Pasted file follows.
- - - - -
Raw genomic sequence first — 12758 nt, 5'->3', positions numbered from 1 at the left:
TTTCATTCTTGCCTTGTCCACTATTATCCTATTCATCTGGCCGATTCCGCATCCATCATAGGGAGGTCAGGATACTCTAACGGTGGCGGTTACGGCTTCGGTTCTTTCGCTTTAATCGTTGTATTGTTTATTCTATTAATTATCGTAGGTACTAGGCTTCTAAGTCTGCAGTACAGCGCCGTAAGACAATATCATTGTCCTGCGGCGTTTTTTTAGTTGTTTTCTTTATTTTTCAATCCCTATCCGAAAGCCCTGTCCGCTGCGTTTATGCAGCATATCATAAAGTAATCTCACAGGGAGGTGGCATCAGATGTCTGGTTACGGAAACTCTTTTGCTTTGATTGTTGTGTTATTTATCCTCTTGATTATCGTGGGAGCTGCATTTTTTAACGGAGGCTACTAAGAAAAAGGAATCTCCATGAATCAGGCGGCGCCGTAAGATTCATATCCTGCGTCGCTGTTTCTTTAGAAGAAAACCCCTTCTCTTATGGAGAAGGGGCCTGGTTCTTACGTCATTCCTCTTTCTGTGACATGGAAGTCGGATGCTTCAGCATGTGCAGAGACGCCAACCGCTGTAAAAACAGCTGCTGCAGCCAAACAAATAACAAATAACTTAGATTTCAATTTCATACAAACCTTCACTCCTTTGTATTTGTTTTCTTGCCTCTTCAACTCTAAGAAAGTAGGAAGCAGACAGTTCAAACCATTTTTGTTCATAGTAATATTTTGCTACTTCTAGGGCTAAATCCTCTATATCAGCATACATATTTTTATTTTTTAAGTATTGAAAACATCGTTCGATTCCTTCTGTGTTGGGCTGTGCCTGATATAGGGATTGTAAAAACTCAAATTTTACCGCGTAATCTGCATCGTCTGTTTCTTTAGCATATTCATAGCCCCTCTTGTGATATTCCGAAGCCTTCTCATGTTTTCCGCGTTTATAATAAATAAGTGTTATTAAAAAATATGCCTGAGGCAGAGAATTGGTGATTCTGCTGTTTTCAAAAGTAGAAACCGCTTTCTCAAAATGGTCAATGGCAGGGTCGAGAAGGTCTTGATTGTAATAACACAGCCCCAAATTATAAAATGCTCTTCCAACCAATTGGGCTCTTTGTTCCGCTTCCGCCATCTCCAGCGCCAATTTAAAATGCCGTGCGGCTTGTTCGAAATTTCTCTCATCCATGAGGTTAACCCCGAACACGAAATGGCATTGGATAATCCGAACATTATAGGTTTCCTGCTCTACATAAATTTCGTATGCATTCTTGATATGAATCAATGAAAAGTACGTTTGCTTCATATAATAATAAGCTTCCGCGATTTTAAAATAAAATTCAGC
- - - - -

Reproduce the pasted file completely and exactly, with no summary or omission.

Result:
Raw genomic sequence first — 12758 nt, 5'->3', positions numbered from 1 at the left:
TTTCATTCTTGCCTTGTCCACTATTATCCTATTCATCTGGCCGATTCCGCATCCATCATAGGGAGGTCAGGATACTCTAACGGTGGCGGTTACGGCTTCGGTTCTTTCGCTTTAATCGTTGTATTGTTTATTCTATTAATTATCGTAGGTACTAGGCTTCTAAGTCTGCAGTACAGCGCCGTAAGACAATATCATTGTCCTGCGGCGTTTTTTTAGTTGTTTTCTTTATTTTTCAATCCCTATCCGAAAGCCCTGTCCGCTGCGTTTATGCAGCATATCATAAAGTAATCTCACAGGGAGGTGGCATCAGATGTCTGGTTACGGAAACTCTTTTGCTTTGATTGTTGTGTTATTTATCCTCTTGATTATCGTGGGAGCTGCATTTTTTAACGGAGGCTACTAAGAAAAAGGAATCTCCATGAATCAGGCGGCGCCGTAAGATTCATATCCTGCGTCGCTGTTTCTTTAGAAGAAAACCCCTTCTCTTATGGAGAAGGGGCCTGGTTCTTACGTCATTCCTCTTTCTGTGACATGGAAGTCGGATGCTTCAGCATGTGCAGAGACGCCAACCGCTGTAAAAACAGCTGCTGCAGCCAAACAAATAACAAATAACTTAGATTTCAATTTCATACAAACCTTCACTCCTTTGTATTTGTTTTCTTGCCTCTTCAACTCTAAGAAAGTAGGAAGCAGACAGTTCAAACCATTTTTGTTCATAGTAATATTTTGCTACTTCTAGGGCTAAATCCTCTATATCAGCATACATATTTTTATTTTTTAAGTATTGAAAACATCGTTCGATTCCTTCTGTGTTGGGCTGTGCCTGATATAGGGATTGTAAAAACTCAAATTTTACCGCGTAATCTGCATCGTCTGTTTCTTTAGCATATTCATAGCCCCTCTTGTGATATTCCGAAGCCTTCTCATGTTTTCCGCGTTTATAATAAATAAGTGTTATTAAAAAATATGCCTGAGGCAGAGAATTGGTGATTCTGCTGTTTTCAAAAGTAGAAACCGCTTTCTCAAAATGGTCAATGGCAGGGTCGAGAAGGTCTTGATTGTAATAACACAGCCCCAAATTATAAAATGCTCTTCCAACCAATTGGGCTCTTTGTTCCGCTTCCGCCATCTCCAGCGCCAATTTAAAATGCCGTGCGGCTTGTTCGAAATTTCTCTCATCCATGAGGTTAACCCCGAACACGAAATGGCATTGGATAATCCGAACATTATAGGTTTCCTGCTCTACATAAATTTCGTATGCATTCTTGATATGAATCAATGAAAAGTACGTTTGCTTCATATAATAATAAGCTTCCGCGATTTTAAAATAAAATTCAGC